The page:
Former PlayVS employee sues for wrongful termination and pregnancy discrimination in LA court - Dexerto

Former PlayVS employee sues for wrongful termination and pregnancy discrimination in LA court

Published: 12/Apr/2022 23:38

by Declan Mclaughlin


High school esports platform, PlayVS, is being sued for wrongful termination by a former employee who also outlined a pattern of harassment and a hostile workplace environment.

Rachel Waynick, a former quality assurance analyst at PlayVS, has filed a suit against the company for wrongful termination among other complaints. The lawsuit was filed in Los Angeles County Superior Court on March 9, first reported by Jacob Wolf.

In full, the suit alleges that PlayVS put Waynick on a performance improvement plan after she told her manager that she was pregnant on June 10, 2021. Waynick then complained to the company’s Human Resources department and claims she was ignored.


She also claims during that time that she was “bullied and treated with hostility in the workplace” with led her to experience “extreme stress.” She also had other pregnancy complications which led her to taking a leave per her doctor’s orders, according to the filing.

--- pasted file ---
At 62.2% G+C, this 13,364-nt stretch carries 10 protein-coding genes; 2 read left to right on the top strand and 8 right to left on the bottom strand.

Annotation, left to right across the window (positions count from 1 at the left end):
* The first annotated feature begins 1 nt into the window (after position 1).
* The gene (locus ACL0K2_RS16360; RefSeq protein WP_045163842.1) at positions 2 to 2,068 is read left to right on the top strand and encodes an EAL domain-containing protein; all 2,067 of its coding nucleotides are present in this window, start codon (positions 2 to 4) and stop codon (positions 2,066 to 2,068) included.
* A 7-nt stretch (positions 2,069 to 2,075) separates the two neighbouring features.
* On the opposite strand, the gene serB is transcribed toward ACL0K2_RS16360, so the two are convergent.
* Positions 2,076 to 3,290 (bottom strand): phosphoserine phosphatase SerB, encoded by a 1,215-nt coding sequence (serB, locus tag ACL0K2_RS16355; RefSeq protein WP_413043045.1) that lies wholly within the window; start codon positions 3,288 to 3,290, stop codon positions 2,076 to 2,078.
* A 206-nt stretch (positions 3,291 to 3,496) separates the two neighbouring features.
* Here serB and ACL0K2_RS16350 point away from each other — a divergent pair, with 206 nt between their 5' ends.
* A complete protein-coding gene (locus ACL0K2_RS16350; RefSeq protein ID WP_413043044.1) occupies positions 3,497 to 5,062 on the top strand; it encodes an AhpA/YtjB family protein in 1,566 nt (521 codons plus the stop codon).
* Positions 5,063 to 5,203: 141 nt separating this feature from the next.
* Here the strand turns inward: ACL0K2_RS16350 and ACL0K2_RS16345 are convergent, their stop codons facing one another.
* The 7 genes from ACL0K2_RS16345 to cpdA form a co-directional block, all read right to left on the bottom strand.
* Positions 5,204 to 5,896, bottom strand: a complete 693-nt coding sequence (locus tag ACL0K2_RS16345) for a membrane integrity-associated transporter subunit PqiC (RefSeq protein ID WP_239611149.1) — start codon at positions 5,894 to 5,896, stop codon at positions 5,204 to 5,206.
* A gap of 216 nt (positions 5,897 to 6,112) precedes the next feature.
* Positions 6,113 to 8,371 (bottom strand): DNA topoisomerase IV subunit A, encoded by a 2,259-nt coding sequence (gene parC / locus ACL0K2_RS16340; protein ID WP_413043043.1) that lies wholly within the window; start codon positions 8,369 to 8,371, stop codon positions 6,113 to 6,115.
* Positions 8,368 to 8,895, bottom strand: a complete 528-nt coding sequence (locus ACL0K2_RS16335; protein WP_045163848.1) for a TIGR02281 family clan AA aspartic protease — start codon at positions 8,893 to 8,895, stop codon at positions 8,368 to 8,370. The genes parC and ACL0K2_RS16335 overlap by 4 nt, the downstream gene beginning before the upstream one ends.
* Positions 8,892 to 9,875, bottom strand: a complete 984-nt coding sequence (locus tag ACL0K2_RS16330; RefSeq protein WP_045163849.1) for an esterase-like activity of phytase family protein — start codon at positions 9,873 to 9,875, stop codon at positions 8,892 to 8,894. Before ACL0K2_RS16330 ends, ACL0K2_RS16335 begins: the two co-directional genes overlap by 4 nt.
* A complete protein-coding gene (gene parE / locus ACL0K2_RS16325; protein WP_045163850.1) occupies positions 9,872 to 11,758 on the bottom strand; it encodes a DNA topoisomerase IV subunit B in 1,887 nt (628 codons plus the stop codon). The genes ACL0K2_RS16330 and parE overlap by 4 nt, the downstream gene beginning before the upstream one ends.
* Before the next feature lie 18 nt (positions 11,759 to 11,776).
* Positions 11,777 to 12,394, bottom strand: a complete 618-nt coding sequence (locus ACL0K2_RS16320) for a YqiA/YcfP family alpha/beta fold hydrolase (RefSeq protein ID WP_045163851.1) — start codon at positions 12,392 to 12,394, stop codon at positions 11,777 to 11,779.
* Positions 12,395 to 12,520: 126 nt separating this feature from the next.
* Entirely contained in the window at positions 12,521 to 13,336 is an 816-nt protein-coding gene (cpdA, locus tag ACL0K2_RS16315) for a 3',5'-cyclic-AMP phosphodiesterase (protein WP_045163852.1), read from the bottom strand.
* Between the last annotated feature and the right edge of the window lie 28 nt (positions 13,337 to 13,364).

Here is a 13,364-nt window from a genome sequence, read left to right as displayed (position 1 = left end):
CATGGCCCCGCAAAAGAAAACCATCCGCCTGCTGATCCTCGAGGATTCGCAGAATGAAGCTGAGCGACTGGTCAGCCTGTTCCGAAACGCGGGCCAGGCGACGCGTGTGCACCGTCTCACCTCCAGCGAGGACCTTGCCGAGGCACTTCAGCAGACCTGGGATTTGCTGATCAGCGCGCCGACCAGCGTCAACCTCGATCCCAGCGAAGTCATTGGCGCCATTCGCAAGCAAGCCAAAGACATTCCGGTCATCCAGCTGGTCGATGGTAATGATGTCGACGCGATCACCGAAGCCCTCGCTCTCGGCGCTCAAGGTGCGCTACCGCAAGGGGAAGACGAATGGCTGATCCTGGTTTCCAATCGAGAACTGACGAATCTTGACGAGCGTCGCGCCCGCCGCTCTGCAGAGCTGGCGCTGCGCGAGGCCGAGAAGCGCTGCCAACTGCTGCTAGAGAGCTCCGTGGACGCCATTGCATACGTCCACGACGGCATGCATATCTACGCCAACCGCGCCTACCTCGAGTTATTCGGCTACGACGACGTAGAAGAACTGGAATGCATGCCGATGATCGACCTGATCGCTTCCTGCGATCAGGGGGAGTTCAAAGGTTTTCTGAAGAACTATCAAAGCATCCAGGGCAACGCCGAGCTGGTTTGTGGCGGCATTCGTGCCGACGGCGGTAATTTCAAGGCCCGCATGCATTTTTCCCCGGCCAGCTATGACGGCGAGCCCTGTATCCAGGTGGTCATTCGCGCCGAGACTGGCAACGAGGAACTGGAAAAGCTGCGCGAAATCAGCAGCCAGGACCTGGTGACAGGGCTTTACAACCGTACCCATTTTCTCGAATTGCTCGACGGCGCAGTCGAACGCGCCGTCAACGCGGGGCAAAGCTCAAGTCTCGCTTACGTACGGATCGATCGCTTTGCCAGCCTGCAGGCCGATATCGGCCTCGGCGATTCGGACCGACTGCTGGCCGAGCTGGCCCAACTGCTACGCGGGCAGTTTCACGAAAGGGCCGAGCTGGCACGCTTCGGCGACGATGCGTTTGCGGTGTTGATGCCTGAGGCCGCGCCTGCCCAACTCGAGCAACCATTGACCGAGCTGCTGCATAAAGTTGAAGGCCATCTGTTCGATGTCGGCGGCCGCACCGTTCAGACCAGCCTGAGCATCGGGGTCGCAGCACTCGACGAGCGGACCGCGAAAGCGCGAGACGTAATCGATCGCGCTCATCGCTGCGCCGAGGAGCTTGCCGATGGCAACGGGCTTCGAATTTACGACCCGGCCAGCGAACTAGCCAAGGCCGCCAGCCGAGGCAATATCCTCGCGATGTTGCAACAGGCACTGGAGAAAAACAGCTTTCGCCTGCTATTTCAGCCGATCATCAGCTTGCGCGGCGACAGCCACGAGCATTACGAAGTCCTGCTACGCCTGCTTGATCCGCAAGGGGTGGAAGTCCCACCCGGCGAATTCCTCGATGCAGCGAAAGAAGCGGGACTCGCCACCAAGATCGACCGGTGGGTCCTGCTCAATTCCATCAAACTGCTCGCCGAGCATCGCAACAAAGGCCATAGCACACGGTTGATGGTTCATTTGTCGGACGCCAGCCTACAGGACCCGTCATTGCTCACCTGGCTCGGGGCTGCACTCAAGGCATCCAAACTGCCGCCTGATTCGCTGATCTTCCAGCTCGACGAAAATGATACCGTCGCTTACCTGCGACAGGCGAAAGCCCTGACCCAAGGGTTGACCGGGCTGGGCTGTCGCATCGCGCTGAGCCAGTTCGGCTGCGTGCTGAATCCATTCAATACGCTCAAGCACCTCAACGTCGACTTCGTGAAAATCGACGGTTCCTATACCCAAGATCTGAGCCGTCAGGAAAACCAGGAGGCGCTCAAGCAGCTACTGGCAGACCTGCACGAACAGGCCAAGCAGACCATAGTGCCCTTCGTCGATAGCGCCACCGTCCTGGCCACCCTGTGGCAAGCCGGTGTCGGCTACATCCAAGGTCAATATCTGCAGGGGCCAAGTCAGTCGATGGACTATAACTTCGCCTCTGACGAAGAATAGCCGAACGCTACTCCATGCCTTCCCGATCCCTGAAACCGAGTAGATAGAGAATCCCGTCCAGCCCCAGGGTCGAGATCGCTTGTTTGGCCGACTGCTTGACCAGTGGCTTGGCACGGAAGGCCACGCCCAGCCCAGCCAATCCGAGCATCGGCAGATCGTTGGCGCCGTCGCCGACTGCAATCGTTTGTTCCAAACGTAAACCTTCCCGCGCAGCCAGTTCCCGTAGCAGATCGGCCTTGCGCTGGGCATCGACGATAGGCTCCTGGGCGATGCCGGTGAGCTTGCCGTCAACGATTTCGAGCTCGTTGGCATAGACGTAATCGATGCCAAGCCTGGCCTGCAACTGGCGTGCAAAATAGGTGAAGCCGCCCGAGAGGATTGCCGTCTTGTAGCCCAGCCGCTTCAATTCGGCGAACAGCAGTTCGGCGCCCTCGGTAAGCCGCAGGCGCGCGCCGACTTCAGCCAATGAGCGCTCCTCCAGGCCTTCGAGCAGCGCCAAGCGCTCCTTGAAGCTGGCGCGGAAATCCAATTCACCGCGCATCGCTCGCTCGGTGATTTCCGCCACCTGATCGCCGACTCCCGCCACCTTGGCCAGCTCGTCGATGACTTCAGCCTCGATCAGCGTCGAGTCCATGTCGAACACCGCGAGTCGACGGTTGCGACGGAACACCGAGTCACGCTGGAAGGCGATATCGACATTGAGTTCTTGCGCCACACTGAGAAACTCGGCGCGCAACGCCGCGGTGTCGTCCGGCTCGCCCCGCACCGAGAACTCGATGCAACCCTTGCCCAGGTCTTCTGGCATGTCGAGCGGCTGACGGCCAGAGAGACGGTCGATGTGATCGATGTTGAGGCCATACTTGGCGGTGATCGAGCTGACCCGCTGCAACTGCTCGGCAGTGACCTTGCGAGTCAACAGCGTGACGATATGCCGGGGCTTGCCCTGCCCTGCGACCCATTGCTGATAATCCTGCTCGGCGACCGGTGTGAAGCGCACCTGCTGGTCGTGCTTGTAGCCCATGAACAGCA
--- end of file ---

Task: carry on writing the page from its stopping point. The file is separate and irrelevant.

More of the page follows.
Waynick returned to the office from leave to find she was locked out of her computer and was terminated later that same day. Waynick started working at PlayVS in January of 2021 and was fired on August 16, 2021.

In total, Waynick claims PlayVS has violated five counts of California labor which includes discrimination, retaliation, failure to prevent discrimination, pregnancy leave violation and wrongful termination.


Waynick has filed complaints with the Department of Fair Housing and Employment. PlayVS has yet to comment on the lawsuit.

PlayVS high school esports & its tumultuous past

This law suit is another piece of bad press for the Los Angeles-based company after allegedly misleading Epic Games in its previous partnership with Fortnite, according to The Jacob Wolf Report.

The company has also reportedly sent cease and desist emails to high school esports organizations claiming to have exclusive rights to games made by Activision Blizzard and Nintendo, according to The Washington Post.

PlayVS’ contentious relationship with non-profit high school esports organizations was also recently profiled by Upcomer.

PlayVS founder Delane Parnell has accused both The Washington Post and Jacob Wolf of pushing false stories for clicks and created his own YouTube channel to dispel those supposed inaccuracies.